i2c Square Bi-colour LED Matrix
What's better than a single LED? Lots of LEDs! A fun way to make a small colorful display is to use a 1.2" Bi-color 8x8 LED Matrix. Matrices like these are 'multiplexed' - so to control all the 128 LEDs you need 24 pins. That's a lot of pins, and there are driver chips like the MAX7219that can help control a matrix for you but there's a lot of wiring to set up and they take up a ton of space. Here at Adafruit we feel your pain! After all, wouldn't it be awesome if you could control a matrix without tons of wiring? That's where these adorable LED matrix backpacks come in. We have them in three flavors - a mini 8x8, 1.2" Bi-color 8x8 and a 4-digit 0.56" 7-segment. They work perfectly with the matrices we stock in the Adafruit shop and make adding a bright little display trivial. It's called a Bicolor LED, but you can have 3 colors total by turning on the red and green LEDs, which creates yellow. That's 3 colors for the price of 2!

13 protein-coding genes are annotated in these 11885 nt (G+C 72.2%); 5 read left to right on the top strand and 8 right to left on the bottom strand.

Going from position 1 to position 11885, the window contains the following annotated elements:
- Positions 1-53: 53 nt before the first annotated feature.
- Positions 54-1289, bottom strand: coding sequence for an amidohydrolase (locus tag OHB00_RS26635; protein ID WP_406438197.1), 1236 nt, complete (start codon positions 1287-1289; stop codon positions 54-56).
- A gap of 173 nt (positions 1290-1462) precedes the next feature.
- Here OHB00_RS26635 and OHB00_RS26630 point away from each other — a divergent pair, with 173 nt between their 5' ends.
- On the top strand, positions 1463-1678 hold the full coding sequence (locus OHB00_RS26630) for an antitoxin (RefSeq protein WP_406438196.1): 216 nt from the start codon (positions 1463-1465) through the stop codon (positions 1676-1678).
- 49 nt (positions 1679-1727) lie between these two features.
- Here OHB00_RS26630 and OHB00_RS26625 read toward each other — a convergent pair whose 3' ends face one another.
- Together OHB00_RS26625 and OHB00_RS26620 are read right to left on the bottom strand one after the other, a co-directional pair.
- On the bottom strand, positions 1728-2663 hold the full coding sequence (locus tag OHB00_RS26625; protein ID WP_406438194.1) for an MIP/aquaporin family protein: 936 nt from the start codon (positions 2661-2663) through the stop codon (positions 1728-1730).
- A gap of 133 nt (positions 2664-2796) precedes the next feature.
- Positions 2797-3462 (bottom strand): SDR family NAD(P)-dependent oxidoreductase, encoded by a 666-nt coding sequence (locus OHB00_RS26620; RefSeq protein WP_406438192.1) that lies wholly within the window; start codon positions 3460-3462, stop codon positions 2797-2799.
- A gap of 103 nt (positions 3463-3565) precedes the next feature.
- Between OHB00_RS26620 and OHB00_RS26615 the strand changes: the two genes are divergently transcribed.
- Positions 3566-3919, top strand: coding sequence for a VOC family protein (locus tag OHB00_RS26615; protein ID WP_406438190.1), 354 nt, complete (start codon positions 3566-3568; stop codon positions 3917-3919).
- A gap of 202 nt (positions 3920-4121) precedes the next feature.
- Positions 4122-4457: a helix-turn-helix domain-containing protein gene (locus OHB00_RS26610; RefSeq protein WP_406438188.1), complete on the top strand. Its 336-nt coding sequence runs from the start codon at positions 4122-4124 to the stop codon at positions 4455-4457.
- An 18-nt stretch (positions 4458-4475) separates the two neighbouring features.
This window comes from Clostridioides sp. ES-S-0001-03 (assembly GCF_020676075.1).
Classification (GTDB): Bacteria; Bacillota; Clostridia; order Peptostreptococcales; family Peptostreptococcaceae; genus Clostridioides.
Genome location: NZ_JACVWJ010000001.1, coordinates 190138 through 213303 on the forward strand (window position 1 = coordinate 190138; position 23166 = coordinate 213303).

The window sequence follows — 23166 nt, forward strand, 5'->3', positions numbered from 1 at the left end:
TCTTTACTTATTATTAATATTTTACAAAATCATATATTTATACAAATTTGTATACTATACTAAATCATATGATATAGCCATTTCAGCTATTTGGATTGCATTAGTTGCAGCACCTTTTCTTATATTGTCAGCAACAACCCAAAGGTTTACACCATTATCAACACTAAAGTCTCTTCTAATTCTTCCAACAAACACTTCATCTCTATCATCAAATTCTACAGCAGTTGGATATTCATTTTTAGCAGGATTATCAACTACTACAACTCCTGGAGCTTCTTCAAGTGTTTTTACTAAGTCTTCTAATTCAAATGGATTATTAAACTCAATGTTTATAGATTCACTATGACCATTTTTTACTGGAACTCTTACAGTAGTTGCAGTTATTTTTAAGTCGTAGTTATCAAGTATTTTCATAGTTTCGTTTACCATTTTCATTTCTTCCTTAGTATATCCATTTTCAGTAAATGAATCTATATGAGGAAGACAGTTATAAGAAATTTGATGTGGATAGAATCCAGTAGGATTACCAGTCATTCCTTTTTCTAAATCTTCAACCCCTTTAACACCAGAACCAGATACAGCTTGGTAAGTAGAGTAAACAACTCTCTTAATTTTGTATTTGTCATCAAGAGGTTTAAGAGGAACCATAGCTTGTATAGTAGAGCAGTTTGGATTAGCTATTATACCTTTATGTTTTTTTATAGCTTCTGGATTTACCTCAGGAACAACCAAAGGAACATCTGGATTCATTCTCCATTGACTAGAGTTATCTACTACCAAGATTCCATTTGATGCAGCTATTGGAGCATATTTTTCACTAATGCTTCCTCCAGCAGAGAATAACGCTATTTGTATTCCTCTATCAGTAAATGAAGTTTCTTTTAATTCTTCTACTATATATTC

The matrices use a driver chip that does all the heavy lifting for you: They have a built in clock so they multiplex the display. They use constant-current drivers for ultra-bright, consistent color, 1/16 step display dimming, all via a simple I2C interface. The backpacks come with address-selection jumpers so you can connect up to four mini 8x8's or eight 7-segments/bicolor (or a combination, such as four mini 8x8's and two 7-segments and two bicolor, etc) on a single I2C bus.
The product kit comes with:
- A fully tested and assembled LED backpack
- 1.2" Bi-color 8x8 LED Matrix
- 4-pin header
A bit of soldering is required to attach the matrix onto the backpack but its very easy to do and only takes about 5 minutes.
Of course, in classic Adafruit fashion, we also have a detailed tutorial showing you how to solder, wire and control the display. We even wrotea very nice library for the backpacks so you can get running in under half an hour, displaying images on the matrix or numbers on the 7-segment. If you've been eyeing matrix displays but hesitated because of the complexity, his is the solution you've been looking for!